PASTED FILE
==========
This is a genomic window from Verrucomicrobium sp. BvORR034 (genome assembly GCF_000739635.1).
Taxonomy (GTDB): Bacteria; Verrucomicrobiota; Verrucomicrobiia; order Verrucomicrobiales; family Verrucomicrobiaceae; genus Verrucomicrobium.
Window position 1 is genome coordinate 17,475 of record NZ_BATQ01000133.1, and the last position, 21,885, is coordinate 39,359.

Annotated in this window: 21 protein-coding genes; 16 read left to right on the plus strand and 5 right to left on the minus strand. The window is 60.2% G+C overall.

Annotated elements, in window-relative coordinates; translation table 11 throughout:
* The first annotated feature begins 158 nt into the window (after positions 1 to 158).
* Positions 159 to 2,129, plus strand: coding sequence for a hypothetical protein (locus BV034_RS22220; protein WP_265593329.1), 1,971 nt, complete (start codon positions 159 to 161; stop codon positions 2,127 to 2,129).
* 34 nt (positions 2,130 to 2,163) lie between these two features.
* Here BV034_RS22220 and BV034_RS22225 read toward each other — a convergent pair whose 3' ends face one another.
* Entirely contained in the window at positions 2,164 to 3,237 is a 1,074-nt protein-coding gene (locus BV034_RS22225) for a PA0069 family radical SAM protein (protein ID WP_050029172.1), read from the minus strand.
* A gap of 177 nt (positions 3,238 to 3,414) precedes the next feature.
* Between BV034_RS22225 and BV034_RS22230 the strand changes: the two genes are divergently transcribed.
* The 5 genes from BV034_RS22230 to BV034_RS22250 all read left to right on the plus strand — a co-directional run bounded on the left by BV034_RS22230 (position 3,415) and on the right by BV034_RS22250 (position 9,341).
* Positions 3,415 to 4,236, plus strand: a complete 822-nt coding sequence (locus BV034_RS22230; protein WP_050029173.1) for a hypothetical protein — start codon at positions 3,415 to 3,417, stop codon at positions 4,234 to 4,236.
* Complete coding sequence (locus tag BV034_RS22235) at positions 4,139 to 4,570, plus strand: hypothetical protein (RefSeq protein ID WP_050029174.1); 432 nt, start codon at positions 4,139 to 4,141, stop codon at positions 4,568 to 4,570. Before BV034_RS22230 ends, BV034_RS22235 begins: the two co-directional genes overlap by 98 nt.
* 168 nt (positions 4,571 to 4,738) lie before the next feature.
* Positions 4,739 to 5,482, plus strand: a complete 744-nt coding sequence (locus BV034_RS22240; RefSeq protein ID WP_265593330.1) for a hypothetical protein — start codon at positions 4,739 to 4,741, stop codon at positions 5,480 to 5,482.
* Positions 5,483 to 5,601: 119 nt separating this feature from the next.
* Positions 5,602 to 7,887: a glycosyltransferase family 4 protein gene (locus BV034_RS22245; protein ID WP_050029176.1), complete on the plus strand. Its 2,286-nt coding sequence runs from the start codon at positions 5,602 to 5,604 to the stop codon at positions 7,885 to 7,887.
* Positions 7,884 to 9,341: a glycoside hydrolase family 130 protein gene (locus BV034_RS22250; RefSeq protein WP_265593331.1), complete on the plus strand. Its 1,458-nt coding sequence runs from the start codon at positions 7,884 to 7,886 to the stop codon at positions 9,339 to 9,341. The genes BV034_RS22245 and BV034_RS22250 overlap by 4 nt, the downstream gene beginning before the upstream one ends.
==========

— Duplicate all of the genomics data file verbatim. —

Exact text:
This is a genomic window from Verrucomicrobium sp. BvORR034 (genome assembly GCF_000739635.1).
Taxonomy (GTDB): Bacteria; Verrucomicrobiota; Verrucomicrobiia; order Verrucomicrobiales; family Verrucomicrobiaceae; genus Verrucomicrobium.
Window position 1 is genome coordinate 17,475 of record NZ_BATQ01000133.1, and the last position, 21,885, is coordinate 39,359.

Annotated in this window: 21 protein-coding genes; 16 read left to right on the plus strand and 5 right to left on the minus strand. The window is 60.2% G+C overall.

Annotated elements, in window-relative coordinates; translation table 11 throughout:
* The first annotated feature begins 158 nt into the window (after positions 1 to 158).
* Positions 159 to 2,129, plus strand: coding sequence for a hypothetical protein (locus BV034_RS22220; protein WP_265593329.1), 1,971 nt, complete (start codon positions 159 to 161; stop codon positions 2,127 to 2,129).
* 34 nt (positions 2,130 to 2,163) lie between these two features.
* Here BV034_RS22220 and BV034_RS22225 read toward each other — a convergent pair whose 3' ends face one another.
* Entirely contained in the window at positions 2,164 to 3,237 is a 1,074-nt protein-coding gene (locus BV034_RS22225) for a PA0069 family radical SAM protein (protein ID WP_050029172.1), read from the minus strand.
* A gap of 177 nt (positions 3,238 to 3,414) precedes the next feature.
* Between BV034_RS22225 and BV034_RS22230 the strand changes: the two genes are divergently transcribed.
* The 5 genes from BV034_RS22230 to BV034_RS22250 all read left to right on the plus strand — a co-directional run bounded on the left by BV034_RS22230 (position 3,415) and on the right by BV034_RS22250 (position 9,341).
* Positions 3,415 to 4,236, plus strand: a complete 822-nt coding sequence (locus BV034_RS22230; protein WP_050029173.1) for a hypothetical protein — start codon at positions 3,415 to 3,417, stop codon at positions 4,234 to 4,236.
* Complete coding sequence (locus tag BV034_RS22235) at positions 4,139 to 4,570, plus strand: hypothetical protein (RefSeq protein ID WP_050029174.1); 432 nt, start codon at positions 4,139 to 4,141, stop codon at positions 4,568 to 4,570. Before BV034_RS22230 ends, BV034_RS22235 begins: the two co-directional genes overlap by 98 nt.
* 168 nt (positions 4,571 to 4,738) lie before the next feature.
* Positions 4,739 to 5,482, plus strand: a complete 744-nt coding sequence (locus BV034_RS22240; RefSeq protein ID WP_265593330.1) for a hypothetical protein — start codon at positions 4,739 to 4,741, stop codon at positions 5,480 to 5,482.
* Positions 5,483 to 5,601: 119 nt separating this feature from the next.
* Positions 5,602 to 7,887: a glycosyltransferase family 4 protein gene (locus BV034_RS22245; protein ID WP_050029176.1), complete on the plus strand. Its 2,286-nt coding sequence runs from the start codon at positions 5,602 to 5,604 to the stop codon at positions 7,885 to 7,887.
* Positions 7,884 to 9,341: a glycoside hydrolase family 130 protein gene (locus BV034_RS22250; RefSeq protein WP_265593331.1), complete on the plus strand. Its 1,458-nt coding sequence runs from the start codon at positions 7,884 to 7,886 to the stop codon at positions 9,339 to 9,341. The genes BV034_RS22245 and BV034_RS22250 overlap by 4 nt, the downstream gene beginning before the upstream one ends.